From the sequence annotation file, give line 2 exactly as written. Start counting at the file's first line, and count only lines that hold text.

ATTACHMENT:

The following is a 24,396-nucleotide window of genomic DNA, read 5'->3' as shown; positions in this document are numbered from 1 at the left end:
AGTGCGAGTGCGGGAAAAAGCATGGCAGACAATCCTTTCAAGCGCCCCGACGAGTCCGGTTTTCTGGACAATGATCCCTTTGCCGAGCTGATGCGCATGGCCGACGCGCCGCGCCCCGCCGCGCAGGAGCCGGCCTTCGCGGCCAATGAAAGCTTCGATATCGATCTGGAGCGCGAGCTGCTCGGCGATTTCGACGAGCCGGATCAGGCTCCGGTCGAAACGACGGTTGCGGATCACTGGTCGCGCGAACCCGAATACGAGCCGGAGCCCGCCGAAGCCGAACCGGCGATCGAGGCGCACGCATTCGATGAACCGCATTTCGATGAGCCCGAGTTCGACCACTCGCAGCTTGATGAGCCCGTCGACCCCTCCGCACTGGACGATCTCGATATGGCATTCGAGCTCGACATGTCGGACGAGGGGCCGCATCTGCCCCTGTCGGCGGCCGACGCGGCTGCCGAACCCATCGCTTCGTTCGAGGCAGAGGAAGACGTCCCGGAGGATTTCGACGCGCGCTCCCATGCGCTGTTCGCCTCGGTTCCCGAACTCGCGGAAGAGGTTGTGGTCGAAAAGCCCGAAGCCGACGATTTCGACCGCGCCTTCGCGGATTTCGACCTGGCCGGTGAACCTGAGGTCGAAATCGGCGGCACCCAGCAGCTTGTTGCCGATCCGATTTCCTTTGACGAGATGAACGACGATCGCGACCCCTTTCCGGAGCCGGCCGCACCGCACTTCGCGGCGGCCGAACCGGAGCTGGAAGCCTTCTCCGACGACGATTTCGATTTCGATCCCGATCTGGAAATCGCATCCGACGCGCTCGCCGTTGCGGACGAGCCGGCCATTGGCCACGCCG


AGTGCGAGTGCGGGAAAAAGCATGGCAGACAATCCTTTCAAGCGCCCCGACGAGTCCGGTTTTCTGGACAATGATCCCTTTGCCGAGCTGATGCGCATGGCCGACGCGCCGCGCCCCGCCGCGCAGGAGCCGGCCTTCGCGGCCAATGAAAGCTTCGATATCGATCTGGAGCGCGAGCTGCTCGGCGATTTCGACGAGCCGGATCAGGCTCCGGTCGAAACGACGGTTGCGGATCACTGGTCGCGCGAACCCGAATACGAGCCGGAGCCCGCCGAAGCCGAACCGGCGATCGAGGCGCACGCATTCGATGAACCGCATTTCGATGAGCCCGAGTTCGACCACTCGCAGCTTGATGAGCCCGTCGACCCCTCCGCACTGGACGATCTCGATATGGCATTCGAGCTCGACATGTCGGACGAGGGGCCGCATCTGCCCCTGTCGGCGGCCGACGCGGCTGCCGAACCCATCGCTTCGTTCGAGGCAGAGGAAGACGTCCCGGAGGATTTCGACGCGCGCTCCCATGCGCTGTTCGCCTCGGTTCCCGAACTCGCGGAAGAGGTTGTGGTCGAAAAGCCCGAAGCCGACGATTTCGACCGCGCCTTCGCGGATTTCGACCTGGCCGGTGAACCTGAGGTCGAAATCGGCGGCACCCAGCAGCTTGTTGCCGATCCGATTTCCTTTGACGAGATGAACGACGATCGCGACCCCTTTCCGGAGCCGGCCGCACCGCACTTCGCGGCGGCCGAACCGGAGCTGGAAGCCTTCTCCGACGACGATTTCGATTTCGATCCCGATCTGGAAATCGCATCCGACGCGCTCGCCGTTGCGGACGAGCCGGCCATTGGCCACGCCG